“ ‘Greater love hath no man than this, that a man lay down his life for his friends.’ For if ever a man did lay down his life for others, that man was PHINEAS PARKHURST QUIMBY.” ~ George Albert Quimby (son) 1888 ~
Phineas Parkhurst Quimby was born on February 16th, 1802 in Lebanon, New Hampshire. He was the sixth of the seven children of Jonathan Quimby and Susanna (White) Quimby. Jonathan was a skilful blacksmith by trade and relocated his growing family to Belfast, Maine in 1804. The original Quimby home was located on the current site of the Belfast Free Library on High Street. The Quimby blacksmith shop was situated directly across the road from their home and together they perched on Quimby Hill with a splendid view of Belfast Bay. After many changes and alterations the original Jonathan Quimby house was razed ca 1970.
Phineas Parkhurst Quimby, known as “Park” to his friends and neighbors possessed an extraordinary, inquisitive, perceptive and inventive mind. Although the availability of a local public education was meager at best during his formative years, he continued to educate himself by focused observation and reading many books. He had a natural aptitude towards anything mechanical and followed his oldest brother William into the world of clock making. William Quimby apprenticed with the first clockmaker in Belfast, Abel Eastman, and took over Eastman’s business about 1820. Park apprenticed with his brother William and made beautiful clocks. An original P. P. Quimby clock is a rare and highly desirable treasure.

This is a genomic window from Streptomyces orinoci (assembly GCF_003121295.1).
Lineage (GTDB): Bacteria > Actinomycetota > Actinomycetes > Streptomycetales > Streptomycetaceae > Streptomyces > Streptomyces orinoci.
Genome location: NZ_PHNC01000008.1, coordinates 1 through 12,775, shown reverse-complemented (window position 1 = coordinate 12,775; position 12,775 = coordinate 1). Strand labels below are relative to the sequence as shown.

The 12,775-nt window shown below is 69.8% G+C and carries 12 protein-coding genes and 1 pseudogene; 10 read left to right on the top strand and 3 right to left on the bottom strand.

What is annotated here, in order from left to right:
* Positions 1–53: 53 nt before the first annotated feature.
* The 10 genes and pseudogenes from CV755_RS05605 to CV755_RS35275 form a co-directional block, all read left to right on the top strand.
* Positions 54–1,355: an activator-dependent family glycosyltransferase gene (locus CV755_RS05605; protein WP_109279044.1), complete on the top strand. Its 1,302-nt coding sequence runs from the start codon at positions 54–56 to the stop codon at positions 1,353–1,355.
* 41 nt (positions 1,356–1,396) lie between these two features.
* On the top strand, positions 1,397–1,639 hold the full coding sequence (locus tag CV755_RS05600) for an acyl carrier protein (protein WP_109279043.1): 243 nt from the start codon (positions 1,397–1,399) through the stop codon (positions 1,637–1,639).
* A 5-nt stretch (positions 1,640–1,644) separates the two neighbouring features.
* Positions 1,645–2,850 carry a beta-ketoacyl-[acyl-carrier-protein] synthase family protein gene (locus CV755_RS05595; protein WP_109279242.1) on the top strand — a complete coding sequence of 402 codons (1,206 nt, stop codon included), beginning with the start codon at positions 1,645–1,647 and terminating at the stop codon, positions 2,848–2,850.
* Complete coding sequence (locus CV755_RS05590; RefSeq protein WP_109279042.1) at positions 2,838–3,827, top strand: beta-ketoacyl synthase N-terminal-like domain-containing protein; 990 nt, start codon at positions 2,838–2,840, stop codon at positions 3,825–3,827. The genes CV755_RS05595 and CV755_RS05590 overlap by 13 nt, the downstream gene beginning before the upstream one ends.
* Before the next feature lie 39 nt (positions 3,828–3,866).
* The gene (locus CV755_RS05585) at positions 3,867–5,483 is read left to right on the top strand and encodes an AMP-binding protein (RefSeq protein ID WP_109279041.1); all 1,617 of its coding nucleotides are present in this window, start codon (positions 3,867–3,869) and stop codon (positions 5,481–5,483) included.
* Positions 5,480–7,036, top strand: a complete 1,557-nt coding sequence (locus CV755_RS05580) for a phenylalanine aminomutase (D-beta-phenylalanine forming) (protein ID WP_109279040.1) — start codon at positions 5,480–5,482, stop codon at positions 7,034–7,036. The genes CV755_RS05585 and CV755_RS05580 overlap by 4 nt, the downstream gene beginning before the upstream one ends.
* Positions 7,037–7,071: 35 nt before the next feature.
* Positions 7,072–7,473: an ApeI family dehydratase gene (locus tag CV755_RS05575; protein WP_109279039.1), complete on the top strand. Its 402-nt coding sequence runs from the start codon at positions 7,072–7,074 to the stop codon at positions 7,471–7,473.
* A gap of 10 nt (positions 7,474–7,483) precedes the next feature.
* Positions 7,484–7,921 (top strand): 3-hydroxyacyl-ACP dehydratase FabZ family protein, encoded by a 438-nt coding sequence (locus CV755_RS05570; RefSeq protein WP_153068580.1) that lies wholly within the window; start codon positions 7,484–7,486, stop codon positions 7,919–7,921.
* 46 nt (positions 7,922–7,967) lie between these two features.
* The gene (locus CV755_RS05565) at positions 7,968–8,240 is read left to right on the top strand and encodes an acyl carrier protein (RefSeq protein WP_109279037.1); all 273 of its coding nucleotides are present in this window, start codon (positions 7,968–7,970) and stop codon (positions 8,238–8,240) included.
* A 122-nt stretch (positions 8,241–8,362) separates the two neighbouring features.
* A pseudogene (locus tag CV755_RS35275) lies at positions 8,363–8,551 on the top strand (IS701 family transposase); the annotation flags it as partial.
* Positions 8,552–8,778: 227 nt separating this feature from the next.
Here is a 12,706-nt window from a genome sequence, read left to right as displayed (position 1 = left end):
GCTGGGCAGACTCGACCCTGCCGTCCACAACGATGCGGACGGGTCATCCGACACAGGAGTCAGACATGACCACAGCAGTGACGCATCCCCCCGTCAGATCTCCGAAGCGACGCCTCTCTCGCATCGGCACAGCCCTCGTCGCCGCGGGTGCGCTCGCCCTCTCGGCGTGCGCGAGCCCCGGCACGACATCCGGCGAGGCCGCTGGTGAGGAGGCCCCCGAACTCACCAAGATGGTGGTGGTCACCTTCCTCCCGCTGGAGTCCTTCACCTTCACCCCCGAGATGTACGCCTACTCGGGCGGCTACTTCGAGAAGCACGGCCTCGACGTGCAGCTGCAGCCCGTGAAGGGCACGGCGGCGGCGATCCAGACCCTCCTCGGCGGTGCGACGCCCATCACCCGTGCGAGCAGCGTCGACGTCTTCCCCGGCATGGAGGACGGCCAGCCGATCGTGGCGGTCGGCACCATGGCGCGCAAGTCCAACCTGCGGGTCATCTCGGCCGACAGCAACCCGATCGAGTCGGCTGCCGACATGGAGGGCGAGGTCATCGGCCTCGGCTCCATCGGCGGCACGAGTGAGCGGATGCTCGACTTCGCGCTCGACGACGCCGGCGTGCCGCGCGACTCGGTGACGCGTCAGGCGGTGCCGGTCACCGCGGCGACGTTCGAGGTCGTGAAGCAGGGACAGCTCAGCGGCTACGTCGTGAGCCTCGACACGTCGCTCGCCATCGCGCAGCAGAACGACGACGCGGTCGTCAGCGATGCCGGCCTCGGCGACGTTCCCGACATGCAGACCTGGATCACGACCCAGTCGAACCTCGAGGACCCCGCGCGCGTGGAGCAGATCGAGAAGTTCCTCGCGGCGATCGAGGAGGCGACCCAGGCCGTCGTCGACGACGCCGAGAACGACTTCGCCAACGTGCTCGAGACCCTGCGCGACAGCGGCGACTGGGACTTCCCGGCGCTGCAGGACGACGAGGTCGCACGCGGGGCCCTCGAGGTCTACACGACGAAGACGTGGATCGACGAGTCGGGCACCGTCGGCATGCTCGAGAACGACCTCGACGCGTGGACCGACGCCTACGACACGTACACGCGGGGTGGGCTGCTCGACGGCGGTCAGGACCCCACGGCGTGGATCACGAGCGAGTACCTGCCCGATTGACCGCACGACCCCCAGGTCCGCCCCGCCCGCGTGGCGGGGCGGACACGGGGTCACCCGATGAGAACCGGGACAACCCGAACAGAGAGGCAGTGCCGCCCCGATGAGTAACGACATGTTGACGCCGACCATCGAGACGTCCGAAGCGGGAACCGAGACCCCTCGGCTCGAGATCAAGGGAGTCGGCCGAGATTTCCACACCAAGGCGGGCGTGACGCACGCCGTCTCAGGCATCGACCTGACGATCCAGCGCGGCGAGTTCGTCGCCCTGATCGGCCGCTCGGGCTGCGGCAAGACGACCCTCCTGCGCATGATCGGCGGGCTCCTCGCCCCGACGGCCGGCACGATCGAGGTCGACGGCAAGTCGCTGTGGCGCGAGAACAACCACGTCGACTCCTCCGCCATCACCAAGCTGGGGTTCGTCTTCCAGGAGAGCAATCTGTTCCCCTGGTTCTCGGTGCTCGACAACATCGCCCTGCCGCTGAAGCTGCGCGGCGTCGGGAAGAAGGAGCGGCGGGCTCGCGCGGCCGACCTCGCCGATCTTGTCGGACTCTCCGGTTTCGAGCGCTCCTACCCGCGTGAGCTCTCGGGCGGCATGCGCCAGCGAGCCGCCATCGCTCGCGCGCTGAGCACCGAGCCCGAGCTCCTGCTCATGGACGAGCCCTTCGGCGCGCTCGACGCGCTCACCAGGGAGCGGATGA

From 1847 until his passing on January 16th, 1866, Phineas Parkhurst Quimby devoted his life to healing the sick. In the Fall of 1859 he opened an office in the city of Portland, Maine. His youngest son George Albert Quimby worked as his office clerk. Additional secretarial services were supplied by two of his new patients, the sisters Emma G. Ware and Sarah E. Ware.
Dr. Quimby, as he was now known, treated over 12,000 patients during those years. Most notable were Warren Felt Evans, a practitioner and author of mental healing; Julius and Annetta (Seabury) Dresser, early organizers of New Thought; and Mary M. Patterson (Mary Baker Eddy), of the Christian Science movement.
An Invitation by Phineas Parkhurst Quimby
The text for this invitation was extracted from the article: Cause of Disease, written by Phineas Parkhurst Quimby in 1863.
Daily Quotation of Phineas Parkhurst Quimby for